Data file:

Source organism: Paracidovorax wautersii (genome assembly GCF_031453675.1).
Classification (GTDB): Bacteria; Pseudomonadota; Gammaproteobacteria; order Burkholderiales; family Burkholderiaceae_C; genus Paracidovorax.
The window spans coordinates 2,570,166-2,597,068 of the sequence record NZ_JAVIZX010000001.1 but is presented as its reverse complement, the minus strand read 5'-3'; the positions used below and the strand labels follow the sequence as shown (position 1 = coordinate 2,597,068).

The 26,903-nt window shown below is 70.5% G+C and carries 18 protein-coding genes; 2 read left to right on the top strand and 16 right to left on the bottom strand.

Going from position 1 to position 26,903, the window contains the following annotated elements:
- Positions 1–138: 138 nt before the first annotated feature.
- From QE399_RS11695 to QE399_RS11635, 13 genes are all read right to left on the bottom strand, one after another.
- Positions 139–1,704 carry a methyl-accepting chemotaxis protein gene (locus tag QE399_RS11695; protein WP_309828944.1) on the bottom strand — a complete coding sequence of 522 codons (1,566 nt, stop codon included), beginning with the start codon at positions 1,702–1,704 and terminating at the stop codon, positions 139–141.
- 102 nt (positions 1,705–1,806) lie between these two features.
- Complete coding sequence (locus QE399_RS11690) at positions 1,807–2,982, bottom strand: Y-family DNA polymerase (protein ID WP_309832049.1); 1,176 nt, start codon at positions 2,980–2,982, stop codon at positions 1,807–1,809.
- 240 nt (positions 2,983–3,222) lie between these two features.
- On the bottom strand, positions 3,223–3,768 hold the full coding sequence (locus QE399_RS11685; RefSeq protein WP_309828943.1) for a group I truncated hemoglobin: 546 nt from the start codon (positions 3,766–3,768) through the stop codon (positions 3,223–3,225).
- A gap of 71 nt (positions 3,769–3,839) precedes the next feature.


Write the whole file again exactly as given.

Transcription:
Source organism: Paracidovorax wautersii (genome assembly GCF_031453675.1).
Classification (GTDB): Bacteria; Pseudomonadota; Gammaproteobacteria; order Burkholderiales; family Burkholderiaceae_C; genus Paracidovorax.
The window spans coordinates 2,570,166-2,597,068 of the sequence record NZ_JAVIZX010000001.1 but is presented as its reverse complement, the minus strand read 5'-3'; the positions used below and the strand labels follow the sequence as shown (position 1 = coordinate 2,597,068).

The 26,903-nt window shown below is 70.5% G+C and carries 18 protein-coding genes; 2 read left to right on the top strand and 16 right to left on the bottom strand.

Going from position 1 to position 26,903, the window contains the following annotated elements:
- Positions 1–138: 138 nt before the first annotated feature.
- From QE399_RS11695 to QE399_RS11635, 13 genes are all read right to left on the bottom strand, one after another.
- Positions 139–1,704 carry a methyl-accepting chemotaxis protein gene (locus tag QE399_RS11695; protein WP_309828944.1) on the bottom strand — a complete coding sequence of 522 codons (1,566 nt, stop codon included), beginning with the start codon at positions 1,702–1,704 and terminating at the stop codon, positions 139–141.
- 102 nt (positions 1,705–1,806) lie between these two features.
- Complete coding sequence (locus QE399_RS11690) at positions 1,807–2,982, bottom strand: Y-family DNA polymerase (protein ID WP_309832049.1); 1,176 nt, start codon at positions 2,980–2,982, stop codon at positions 1,807–1,809.
- 240 nt (positions 2,983–3,222) lie between these two features.
- On the bottom strand, positions 3,223–3,768 hold the full coding sequence (locus QE399_RS11685; RefSeq protein WP_309828943.1) for a group I truncated hemoglobin: 546 nt from the start codon (positions 3,766–3,768) through the stop codon (positions 3,223–3,225).
- A gap of 71 nt (positions 3,769–3,839) precedes the next feature.